Thursday, June 17, 2010

Taking a short Break

As a matter of fact I have been rather busy with attending to some urgent family matters for the past weeks, but still faithfully not losing track of the Internet, as it has become an integral part of my life.

I learnt yesterday of the sad news of the passing away of my former classmate, Hamzah Abdullah who could not turn up for the Class reunion in May, and my hope of seeing him this Saturday is thus unfulfilled. His son told me that he was hospitalised for a month but requested that the news be kept away from his friends. His health had been on the poor side for so long and he told us that he almost did not make it some two decades ago. But we thought he had recovered as he served as a member of the Film Censorship Board. Al-Fatihah and may his soul be amongst those who are upright and blessed.

To my dear friends who always visit my blog, I am going to take a short break after this, but will be back as soon as possible to pen my remarks on matters which are close to my heart. Salam and Regards.

Monday, June 14, 2010

Flip Flop Policy

The term 'Flip Flop' is normally used to denote frequent changes which take place with regard to a position one normally takes, especially in making policy pronouncements and it reflects the fickle mindedness of the authority. Yesterday I read in a Malay daily about the suspension of a previous policy announced by the Minister responsible for human resource whereby companies providing security services have to implement hefty pay rise to all personnel employed in that sector. The main reason cited for the announcement was to improve the quality of people being recruited since the low wages paid to security guards just did not make sense in the light of the current challenges posed to these workers who have to put their lives on the line owing to the nature of their job.

Now the Minister says the companies involved appealed to the Ministry to defer the decision because they might have to wind up if the policy is implemented. What is most perplexing is that, under normal circumstances before an important policy is announced, there should have been consultations between the Ministry and all those involved in the security industry. Especially when a law is to be enforced any changes should have been discussed at length by all government departments and agencies concerned and if the matter requires approval, a Cabinet paper is prepared and circulated for comments before it is tabled to the meeting.

There have been many instances where a policy which have been announced had to be retracted because of the changes taking place which were not anticipated before.This should not have happened if good governance is our prime objective.During the era of the first few Prime Ministers, this is taboo, because such a 'flip flop' position would erode the confidence of the international community on the credibility of the government. We always took pride in the stability of our government, and it is not just the absence of political turmoil, law and order but most important of all is the integrity of all the people, the myriad bodies of authorities found at local, state and federal levels. A fickle government is least trusted by those who want to put their money for investment over a long period.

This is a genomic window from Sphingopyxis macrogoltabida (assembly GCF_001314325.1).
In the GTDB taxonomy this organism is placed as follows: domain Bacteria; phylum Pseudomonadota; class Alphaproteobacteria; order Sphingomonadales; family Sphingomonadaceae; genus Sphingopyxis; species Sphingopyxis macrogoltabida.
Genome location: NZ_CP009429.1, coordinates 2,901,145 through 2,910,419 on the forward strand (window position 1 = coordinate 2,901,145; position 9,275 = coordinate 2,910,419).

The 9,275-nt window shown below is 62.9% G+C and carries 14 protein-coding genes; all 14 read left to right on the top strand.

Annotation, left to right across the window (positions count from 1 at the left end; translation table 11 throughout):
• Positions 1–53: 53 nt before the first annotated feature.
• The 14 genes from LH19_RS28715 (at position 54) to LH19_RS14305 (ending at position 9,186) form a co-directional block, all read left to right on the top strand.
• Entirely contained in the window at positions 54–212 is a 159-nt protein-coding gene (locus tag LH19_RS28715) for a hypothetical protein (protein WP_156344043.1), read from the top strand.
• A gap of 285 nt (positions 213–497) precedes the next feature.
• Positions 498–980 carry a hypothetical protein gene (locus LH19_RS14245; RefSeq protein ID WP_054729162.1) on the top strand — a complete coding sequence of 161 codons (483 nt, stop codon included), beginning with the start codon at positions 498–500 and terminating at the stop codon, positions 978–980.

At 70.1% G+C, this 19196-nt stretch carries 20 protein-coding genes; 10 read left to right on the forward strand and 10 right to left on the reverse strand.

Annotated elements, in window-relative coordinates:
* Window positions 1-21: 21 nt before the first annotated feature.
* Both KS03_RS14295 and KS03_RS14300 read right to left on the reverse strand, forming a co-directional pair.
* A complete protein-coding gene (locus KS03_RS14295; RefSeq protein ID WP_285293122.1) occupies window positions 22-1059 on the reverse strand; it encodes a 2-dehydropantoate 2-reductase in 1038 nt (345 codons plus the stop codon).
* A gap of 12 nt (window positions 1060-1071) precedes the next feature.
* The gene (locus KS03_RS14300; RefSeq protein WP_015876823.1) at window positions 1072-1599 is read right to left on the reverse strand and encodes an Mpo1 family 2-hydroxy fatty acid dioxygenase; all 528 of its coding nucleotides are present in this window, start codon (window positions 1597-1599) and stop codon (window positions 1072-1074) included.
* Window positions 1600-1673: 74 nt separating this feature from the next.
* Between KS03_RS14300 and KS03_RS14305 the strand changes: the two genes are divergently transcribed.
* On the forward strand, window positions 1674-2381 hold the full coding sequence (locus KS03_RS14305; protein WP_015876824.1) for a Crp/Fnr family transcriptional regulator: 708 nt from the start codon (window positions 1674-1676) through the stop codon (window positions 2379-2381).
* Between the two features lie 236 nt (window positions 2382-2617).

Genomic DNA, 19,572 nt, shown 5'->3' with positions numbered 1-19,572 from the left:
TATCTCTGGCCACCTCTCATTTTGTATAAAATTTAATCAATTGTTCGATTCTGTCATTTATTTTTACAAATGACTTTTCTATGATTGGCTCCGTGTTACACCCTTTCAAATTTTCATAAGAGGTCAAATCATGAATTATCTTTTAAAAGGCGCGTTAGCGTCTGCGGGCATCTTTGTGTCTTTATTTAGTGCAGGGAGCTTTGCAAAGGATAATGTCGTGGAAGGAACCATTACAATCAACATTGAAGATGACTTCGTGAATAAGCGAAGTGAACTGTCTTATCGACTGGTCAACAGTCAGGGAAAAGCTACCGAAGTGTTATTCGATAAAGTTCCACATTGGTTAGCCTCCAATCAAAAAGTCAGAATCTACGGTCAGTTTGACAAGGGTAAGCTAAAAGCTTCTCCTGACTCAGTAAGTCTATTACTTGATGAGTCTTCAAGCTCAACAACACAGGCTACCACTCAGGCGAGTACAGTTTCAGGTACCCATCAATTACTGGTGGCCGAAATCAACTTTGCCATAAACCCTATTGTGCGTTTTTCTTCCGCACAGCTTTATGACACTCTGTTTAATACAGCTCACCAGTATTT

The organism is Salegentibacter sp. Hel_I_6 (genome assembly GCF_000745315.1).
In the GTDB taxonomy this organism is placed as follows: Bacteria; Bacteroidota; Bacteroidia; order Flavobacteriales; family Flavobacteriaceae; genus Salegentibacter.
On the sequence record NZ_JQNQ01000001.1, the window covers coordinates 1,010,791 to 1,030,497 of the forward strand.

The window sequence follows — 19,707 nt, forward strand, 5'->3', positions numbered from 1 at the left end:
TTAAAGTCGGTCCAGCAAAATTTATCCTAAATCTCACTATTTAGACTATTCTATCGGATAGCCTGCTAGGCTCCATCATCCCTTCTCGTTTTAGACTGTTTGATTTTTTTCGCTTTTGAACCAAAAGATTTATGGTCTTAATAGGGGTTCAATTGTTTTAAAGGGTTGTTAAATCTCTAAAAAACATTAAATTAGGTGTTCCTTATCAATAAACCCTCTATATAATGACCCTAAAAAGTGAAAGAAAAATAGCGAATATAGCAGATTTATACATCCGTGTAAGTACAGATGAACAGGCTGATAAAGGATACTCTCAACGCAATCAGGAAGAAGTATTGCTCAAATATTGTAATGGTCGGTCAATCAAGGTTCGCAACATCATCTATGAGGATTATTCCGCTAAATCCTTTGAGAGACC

Wednesday, June 02, 2010

PSD Scholarship, An Annual Nightmare.

Almost every year without fail we read in the news, especially the Star newspaper highlighting the issue of high achievers not getting scholarships to further their studies overseas. No matter how much adjustments on the way selection of candidates had been made over the years and the announcements by the PM on merit scholarships, this annual problem always get highlighted in this daily.

In the past the question of PSD's method of awarding the scholarship did not attract much attention because those who could afford to send their children overseas for further education did it with their own money, or they had other bodies giving the scholarships. But ever since the costs of overseas education went up astronomically and the opportunity for sponsorships are getting less, the issue has been turned into a political one.

I recalled the days when I had to contend with demands from the MIC on a 10% quota for the Indian community for places in local universities. Their demands were so vocal that the then Vice-Chancellor of University Malaya had to be called to the PM's office to resolve the matter, but fortunately he could rebut the arguments put forward by the MIC on their demands so well that even the PM could do much to make him budge. So was the autonomy enjoyed then by my alma mater.

When I was Director in charge of scholarships in PSD in 1994, there were a few who tried to intefere in our decision of giving the awards but I managed to keep them at bay unlike today. Once I received a note from the DPM and the Minister in PM Dept's office but I gave the feedback as to why the applications were rejected and there were no further query.

But it is so much different now where the PSD had to be put under duress annually whenever an announcement were to be made on the awards of the coveted overseas scholarships. There has to be a stop to all this and politicians should not be allowed to hold the PSD to ransom and meddle with administrative decisions to the minutae. If this goes on, we might as well legislate an Act where in accordance with the Federal Constitution we should define what scholarships are meant for whom and should not be used as a political trade-offs to earn political mileage.